Find tips for leading a philosophical discussion on our Resources page.

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Back to All Books Illustrated book for Punchinello and the Most Marvelous Gift cover featuring a wooden puppet-man in a green outfit standing near a tree festooned with wooden toys. Beautifully wrapped boxes of presents are arranged on the ground in front of the tree. Download & Print Email Book Module

About the Prindle Institute

As one of the largest collegiate ethics institutes in the country, the Prindle Institute for Ethics’ uniquely robust national outreach mission serves DePauw students, faculty and staff; academics and scholars throughout the United States and in the international community; life-long learners; and the Greencastle community in a variety of ways. In 2019, the Prindle Institute partrnered with Thomas Wartenberg and became the digital home of his Teaching Children Philosophy discussion guides.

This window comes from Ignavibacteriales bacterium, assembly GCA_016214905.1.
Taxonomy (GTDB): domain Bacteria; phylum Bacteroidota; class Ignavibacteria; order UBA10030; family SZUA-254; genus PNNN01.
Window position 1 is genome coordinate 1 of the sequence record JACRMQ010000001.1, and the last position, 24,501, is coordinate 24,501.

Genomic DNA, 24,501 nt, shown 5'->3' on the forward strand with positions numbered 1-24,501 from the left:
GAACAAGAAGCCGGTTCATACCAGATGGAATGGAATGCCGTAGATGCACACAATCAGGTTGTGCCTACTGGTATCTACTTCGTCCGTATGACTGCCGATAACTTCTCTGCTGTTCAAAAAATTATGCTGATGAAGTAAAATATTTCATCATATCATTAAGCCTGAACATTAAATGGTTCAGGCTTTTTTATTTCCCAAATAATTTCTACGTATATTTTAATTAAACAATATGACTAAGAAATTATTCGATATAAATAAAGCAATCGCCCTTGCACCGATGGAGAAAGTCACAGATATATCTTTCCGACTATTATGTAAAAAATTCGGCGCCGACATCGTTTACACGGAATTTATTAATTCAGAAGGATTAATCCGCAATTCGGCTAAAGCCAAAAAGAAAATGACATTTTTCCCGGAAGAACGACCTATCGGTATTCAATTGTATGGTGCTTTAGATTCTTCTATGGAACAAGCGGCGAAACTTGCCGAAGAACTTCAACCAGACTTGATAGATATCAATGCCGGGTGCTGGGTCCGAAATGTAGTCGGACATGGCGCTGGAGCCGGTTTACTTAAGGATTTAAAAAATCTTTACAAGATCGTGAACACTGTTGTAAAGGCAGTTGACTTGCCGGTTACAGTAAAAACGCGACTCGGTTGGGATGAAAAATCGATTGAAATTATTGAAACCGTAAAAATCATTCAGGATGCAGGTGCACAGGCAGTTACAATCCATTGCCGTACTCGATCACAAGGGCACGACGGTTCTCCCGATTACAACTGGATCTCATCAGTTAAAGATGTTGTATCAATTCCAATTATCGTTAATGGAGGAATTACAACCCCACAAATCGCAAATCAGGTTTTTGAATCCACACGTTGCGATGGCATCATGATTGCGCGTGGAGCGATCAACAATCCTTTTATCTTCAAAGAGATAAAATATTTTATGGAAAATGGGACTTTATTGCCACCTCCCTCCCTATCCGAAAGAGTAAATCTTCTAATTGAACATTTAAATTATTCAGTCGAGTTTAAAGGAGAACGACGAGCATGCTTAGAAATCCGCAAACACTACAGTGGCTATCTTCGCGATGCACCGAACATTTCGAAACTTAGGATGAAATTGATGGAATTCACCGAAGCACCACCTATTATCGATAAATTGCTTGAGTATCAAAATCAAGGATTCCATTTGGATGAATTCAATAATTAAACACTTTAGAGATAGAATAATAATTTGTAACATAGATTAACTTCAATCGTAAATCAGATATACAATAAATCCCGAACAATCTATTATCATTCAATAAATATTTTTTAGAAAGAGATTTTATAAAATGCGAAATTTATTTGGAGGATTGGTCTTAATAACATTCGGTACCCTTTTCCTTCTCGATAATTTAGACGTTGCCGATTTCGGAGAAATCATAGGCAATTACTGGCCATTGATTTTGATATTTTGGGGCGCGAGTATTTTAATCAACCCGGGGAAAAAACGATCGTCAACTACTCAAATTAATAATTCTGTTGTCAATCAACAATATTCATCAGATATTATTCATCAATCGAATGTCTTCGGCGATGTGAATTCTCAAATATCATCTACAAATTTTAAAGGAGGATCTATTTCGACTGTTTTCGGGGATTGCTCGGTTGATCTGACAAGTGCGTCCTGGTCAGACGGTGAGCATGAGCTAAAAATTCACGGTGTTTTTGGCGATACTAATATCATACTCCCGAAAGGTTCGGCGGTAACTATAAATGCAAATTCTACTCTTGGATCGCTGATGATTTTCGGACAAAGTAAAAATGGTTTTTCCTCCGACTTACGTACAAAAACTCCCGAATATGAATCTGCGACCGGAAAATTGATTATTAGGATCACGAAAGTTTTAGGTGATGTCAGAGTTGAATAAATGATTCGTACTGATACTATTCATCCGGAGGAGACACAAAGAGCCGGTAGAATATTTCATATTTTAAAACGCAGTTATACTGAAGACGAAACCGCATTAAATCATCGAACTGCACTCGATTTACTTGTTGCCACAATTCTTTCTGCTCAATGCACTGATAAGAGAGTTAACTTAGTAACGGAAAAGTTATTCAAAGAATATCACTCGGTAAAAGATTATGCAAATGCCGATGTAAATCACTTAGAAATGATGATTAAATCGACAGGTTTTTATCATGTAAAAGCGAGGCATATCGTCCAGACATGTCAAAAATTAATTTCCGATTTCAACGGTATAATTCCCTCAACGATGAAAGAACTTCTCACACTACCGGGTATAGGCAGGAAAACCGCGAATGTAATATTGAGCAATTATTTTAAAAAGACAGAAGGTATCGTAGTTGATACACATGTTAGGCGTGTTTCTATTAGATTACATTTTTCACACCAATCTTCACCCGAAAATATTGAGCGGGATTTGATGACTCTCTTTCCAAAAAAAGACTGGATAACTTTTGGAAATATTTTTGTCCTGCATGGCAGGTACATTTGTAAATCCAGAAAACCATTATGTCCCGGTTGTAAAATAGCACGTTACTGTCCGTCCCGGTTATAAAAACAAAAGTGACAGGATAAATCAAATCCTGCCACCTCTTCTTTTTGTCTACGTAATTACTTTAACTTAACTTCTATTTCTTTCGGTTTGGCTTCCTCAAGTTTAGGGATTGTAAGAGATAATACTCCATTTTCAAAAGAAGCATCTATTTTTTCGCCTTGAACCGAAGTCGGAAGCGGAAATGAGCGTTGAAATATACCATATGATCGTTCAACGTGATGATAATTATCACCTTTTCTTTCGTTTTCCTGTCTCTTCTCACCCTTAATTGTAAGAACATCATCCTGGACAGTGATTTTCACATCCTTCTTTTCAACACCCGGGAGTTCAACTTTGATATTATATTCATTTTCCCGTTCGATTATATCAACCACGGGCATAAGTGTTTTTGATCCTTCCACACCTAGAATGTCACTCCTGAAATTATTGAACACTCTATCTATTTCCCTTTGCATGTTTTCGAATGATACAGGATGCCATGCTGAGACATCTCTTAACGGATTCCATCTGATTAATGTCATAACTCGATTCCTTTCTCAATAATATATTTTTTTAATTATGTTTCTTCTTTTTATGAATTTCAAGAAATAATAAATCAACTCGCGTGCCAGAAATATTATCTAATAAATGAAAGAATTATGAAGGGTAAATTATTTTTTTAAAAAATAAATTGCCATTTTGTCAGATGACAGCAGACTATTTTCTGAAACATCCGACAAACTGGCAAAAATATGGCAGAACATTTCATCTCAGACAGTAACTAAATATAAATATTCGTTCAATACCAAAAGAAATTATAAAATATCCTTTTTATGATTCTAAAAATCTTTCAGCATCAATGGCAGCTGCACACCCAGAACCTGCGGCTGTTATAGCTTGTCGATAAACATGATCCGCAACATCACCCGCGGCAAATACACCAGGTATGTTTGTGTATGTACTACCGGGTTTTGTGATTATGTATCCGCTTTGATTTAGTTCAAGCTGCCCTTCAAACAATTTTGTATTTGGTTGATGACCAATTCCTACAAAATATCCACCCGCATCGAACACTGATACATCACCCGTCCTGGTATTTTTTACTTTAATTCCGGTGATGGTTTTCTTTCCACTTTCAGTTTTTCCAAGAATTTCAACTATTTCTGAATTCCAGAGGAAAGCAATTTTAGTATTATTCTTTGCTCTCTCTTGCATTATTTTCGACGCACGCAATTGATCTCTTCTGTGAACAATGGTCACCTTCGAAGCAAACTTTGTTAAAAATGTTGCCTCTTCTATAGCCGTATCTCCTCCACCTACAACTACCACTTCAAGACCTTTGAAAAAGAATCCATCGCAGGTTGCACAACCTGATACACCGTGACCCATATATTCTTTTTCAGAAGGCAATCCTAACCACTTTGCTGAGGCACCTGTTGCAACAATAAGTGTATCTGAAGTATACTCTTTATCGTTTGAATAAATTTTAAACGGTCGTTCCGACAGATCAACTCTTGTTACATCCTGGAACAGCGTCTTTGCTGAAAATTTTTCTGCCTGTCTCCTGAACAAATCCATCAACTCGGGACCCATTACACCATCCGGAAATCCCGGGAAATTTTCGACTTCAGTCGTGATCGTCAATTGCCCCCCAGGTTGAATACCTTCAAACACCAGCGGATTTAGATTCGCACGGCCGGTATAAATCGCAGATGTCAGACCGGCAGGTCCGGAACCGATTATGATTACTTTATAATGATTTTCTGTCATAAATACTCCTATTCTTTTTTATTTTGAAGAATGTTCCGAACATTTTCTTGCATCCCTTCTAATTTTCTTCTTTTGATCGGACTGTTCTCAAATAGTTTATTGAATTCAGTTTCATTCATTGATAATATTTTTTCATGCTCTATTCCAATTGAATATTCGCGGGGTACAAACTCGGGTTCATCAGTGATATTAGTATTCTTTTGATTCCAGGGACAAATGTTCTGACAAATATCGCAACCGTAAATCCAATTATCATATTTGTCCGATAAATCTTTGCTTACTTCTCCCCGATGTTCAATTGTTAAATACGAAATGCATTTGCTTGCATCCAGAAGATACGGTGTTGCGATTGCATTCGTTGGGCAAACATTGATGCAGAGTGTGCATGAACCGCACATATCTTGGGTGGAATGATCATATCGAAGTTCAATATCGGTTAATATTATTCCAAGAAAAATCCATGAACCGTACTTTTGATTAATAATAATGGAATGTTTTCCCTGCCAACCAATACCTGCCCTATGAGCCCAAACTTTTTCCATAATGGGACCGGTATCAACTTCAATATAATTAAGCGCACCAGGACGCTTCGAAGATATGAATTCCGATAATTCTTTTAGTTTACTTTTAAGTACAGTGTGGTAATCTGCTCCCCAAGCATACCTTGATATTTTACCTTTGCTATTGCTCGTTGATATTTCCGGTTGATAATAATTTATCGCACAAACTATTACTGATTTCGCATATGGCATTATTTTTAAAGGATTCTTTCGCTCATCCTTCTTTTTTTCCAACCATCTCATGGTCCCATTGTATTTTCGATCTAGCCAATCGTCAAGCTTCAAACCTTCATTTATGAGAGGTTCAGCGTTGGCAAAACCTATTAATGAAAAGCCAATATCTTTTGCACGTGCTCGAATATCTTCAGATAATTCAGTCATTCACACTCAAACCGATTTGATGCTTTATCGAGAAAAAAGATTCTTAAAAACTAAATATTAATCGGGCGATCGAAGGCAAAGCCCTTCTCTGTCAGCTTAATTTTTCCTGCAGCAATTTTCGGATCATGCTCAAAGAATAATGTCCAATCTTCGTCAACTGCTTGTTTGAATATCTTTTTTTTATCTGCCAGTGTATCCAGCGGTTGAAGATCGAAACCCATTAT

Further Resources

Some of the books on this site may contain characterizations or illustrations that are culturally insensitive or inaccurate. We encourage educators to visit the Association for Library Service to Children’s resource guide for talking to children about issues of race and culture in literature. They also have a guide for navigating tough conversations.  PBS Kids’ set of resources for talking to young children about race and racism might also be useful for educators.

Philosophy often deals with big questions like the existence of a higher power or death. Find tips for leading a philosophical discussion on our resources page.